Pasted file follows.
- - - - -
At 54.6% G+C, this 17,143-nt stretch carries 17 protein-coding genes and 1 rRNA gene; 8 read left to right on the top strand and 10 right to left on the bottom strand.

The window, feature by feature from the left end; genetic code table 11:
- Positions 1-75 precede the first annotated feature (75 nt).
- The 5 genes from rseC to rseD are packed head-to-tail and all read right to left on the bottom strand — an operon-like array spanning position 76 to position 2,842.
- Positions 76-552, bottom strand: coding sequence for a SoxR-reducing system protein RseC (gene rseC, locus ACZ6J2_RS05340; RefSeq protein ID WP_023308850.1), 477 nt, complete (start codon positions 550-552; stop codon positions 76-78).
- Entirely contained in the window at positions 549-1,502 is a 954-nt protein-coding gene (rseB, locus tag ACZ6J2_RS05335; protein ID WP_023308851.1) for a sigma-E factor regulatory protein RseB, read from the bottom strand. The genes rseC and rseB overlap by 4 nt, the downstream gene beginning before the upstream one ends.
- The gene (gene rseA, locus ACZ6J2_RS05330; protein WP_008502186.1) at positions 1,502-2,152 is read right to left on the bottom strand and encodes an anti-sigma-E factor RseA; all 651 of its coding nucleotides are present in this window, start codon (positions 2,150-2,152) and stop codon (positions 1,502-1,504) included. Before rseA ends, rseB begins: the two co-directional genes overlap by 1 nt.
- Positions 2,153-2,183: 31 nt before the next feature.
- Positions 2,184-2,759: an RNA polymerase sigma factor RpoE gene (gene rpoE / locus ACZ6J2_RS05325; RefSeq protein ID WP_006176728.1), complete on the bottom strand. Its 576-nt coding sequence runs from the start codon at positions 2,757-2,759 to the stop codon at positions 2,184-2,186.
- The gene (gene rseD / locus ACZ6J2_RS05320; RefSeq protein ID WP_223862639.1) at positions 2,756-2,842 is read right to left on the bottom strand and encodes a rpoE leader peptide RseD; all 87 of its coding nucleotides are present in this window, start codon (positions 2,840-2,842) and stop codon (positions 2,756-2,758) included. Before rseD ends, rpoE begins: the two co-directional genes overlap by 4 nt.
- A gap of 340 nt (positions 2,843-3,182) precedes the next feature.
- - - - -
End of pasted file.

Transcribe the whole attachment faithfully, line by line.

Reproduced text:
At 54.6% G+C, this 17,143-nt stretch carries 17 protein-coding genes and 1 rRNA gene; 8 read left to right on the top strand and 10 right to left on the bottom strand.

The window, feature by feature from the left end; genetic code table 11:
- Positions 1-75 precede the first annotated feature (75 nt).
- The 5 genes from rseC to rseD are packed head-to-tail and all read right to left on the bottom strand — an operon-like array spanning position 76 to position 2,842.
- Positions 76-552, bottom strand: coding sequence for a SoxR-reducing system protein RseC (gene rseC, locus ACZ6J2_RS05340; RefSeq protein ID WP_023308850.1), 477 nt, complete (start codon positions 550-552; stop codon positions 76-78).
- Entirely contained in the window at positions 549-1,502 is a 954-nt protein-coding gene (rseB, locus tag ACZ6J2_RS05335; protein ID WP_023308851.1) for a sigma-E factor regulatory protein RseB, read from the bottom strand. The genes rseC and rseB overlap by 4 nt, the downstream gene beginning before the upstream one ends.
- The gene (gene rseA, locus ACZ6J2_RS05330; protein WP_008502186.1) at positions 1,502-2,152 is read right to left on the bottom strand and encodes an anti-sigma-E factor RseA; all 651 of its coding nucleotides are present in this window, start codon (positions 2,150-2,152) and stop codon (positions 1,502-1,504) included. Before rseA ends, rseB begins: the two co-directional genes overlap by 1 nt.
- Positions 2,153-2,183: 31 nt before the next feature.
- Positions 2,184-2,759: an RNA polymerase sigma factor RpoE gene (gene rpoE / locus ACZ6J2_RS05325; RefSeq protein ID WP_006176728.1), complete on the bottom strand. Its 576-nt coding sequence runs from the start codon at positions 2,757-2,759 to the stop codon at positions 2,184-2,186.
- The gene (gene rseD / locus ACZ6J2_RS05320; RefSeq protein ID WP_223862639.1) at positions 2,756-2,842 is read right to left on the bottom strand and encodes a rpoE leader peptide RseD; all 87 of its coding nucleotides are present in this window, start codon (positions 2,840-2,842) and stop codon (positions 2,756-2,758) included. Before rseD ends, rpoE begins: the two co-directional genes overlap by 4 nt.
- A gap of 340 nt (positions 2,843-3,182) precedes the next feature.